U.S. Department of Energy allocates over $1 billion to revolutionary carbon removal projects in Texas and Louisiana.
The U.S. Department of Energy (DOE) has greenlit $1.2 billion in federal grants for pioneering carbon emissions removal projects in Texas and Louisiana. These endeavors are expected to reduce carbon emissions by over 2 million metric tons annually, as the race to scale up direct air capture (DAC) technology accelerates.
Selected by the DOE, Project Cypress in Louisiana, a collaborative effort by Battelle, Climeworks Corporation, and Heirloom Carbon Technologies. This project stands alongside the South Texas DAC Hub in Kleberg County, Texas, proposed by Occidental Petroleum's subsidiary, 1PointFive, in partnership with Carbon Engineering Ltd and Worley.
On Friday, alongside these significant financial commitments, the DOE introduced several fresh initiatives. Their ultimate aim? To drive down the cost of this groundbreaking technology to under $100 per net metric ton of CO2-equivalent by the close of the decade. These initiatives encompass a $35 million government procurement program centered on carbon removal credits, as well as comprehensive funding for feasibility and design studies for budding hub projects.
Given the urgency presented by climate change and the historical shortfall in emissions reduction, carbon removal has come to the fore. U.N. experts have stipulated that extracting billions of tons of carbon from the atmosphere annually is imperative if global warming is to be limited to a rise of 1.5 degrees Celsius.
According to Reuters, The DOE is optimistic that deploying DAC on a massive scale could position the U.S. to achieve its ambition of zeroing out greenhouse gas emissions by 2050.
Following Congressional approval of $3.5 billion for regional DAC hubs via the bipartisan infrastructure bill, these new grants represent the DOE's inaugural disbursements. They set the stage for negotiations to determine the specifics of the funding distribution.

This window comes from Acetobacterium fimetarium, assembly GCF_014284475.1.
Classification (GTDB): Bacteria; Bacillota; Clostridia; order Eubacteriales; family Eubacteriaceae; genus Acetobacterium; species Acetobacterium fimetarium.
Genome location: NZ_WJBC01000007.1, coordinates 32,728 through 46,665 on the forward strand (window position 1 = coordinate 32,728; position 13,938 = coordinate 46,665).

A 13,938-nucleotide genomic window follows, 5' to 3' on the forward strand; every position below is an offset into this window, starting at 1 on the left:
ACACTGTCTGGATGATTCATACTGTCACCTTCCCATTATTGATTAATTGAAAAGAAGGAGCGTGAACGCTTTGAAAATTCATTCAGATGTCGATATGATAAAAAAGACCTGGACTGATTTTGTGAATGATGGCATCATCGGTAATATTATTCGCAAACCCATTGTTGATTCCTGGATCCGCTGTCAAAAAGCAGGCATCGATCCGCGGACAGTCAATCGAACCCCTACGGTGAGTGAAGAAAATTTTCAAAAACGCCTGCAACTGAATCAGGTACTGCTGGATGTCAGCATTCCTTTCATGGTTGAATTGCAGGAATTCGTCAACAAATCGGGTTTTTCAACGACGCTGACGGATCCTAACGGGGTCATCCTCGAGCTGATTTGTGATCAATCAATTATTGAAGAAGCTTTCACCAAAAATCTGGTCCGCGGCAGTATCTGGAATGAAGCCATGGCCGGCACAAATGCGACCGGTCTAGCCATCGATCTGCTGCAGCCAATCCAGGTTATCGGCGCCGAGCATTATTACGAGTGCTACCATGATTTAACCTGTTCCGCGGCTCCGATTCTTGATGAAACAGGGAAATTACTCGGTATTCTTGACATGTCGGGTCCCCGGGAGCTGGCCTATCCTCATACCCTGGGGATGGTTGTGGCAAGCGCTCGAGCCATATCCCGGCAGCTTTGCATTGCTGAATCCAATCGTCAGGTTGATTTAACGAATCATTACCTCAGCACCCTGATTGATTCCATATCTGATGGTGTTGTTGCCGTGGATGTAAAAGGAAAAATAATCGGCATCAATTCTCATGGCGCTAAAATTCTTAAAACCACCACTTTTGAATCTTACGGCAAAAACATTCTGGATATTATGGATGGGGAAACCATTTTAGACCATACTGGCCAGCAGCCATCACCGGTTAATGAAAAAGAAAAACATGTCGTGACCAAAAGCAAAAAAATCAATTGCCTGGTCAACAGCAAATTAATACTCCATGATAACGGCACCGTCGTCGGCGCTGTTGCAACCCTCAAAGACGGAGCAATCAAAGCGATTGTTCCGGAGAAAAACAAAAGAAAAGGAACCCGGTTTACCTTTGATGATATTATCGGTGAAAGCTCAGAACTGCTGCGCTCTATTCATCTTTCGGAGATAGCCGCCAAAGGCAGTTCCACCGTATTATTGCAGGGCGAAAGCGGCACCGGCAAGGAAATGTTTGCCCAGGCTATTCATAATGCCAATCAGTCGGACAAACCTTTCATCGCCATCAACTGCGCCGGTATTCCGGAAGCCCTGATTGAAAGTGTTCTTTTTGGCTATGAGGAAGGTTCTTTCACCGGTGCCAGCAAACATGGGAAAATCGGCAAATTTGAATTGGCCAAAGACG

Oxy CEO, Vicki Hollub, spotlighted the potential of their project, aiming to eradicate up to 30 million tons of CO2 annually when in full swing, emphasizing the maturity of their technical approach. Meanwhile, DAC's operational principle centers around chemical reactions which extract CO2 from the atmosphere, offering potential use in commodities like concrete or aviation fuel.
Highlighting rapid advancements, Shashank Samala, Heirloom CEO, stated, "Just two years ago, we were in a petri dish where we were removing grams of CO2 from the air." He noted that exponential growth could lead to removal rates reaching a billion tons annually.
However, the timeline for these ventures isn't set in stone, with permitting processes among key factors influencing their rollout. The spotlight on carbon removal will likely grow even more intense as the COP28 climate summit in the United Arab Emirates looms just three months away. Amidst this backdrop, the U.S. seems to be firmly planting its flag as a forerunner in the DAC technology space. As Erin Burns, of Carbon180, aptly noted, "The U.S. is making a very large bet on this technology."
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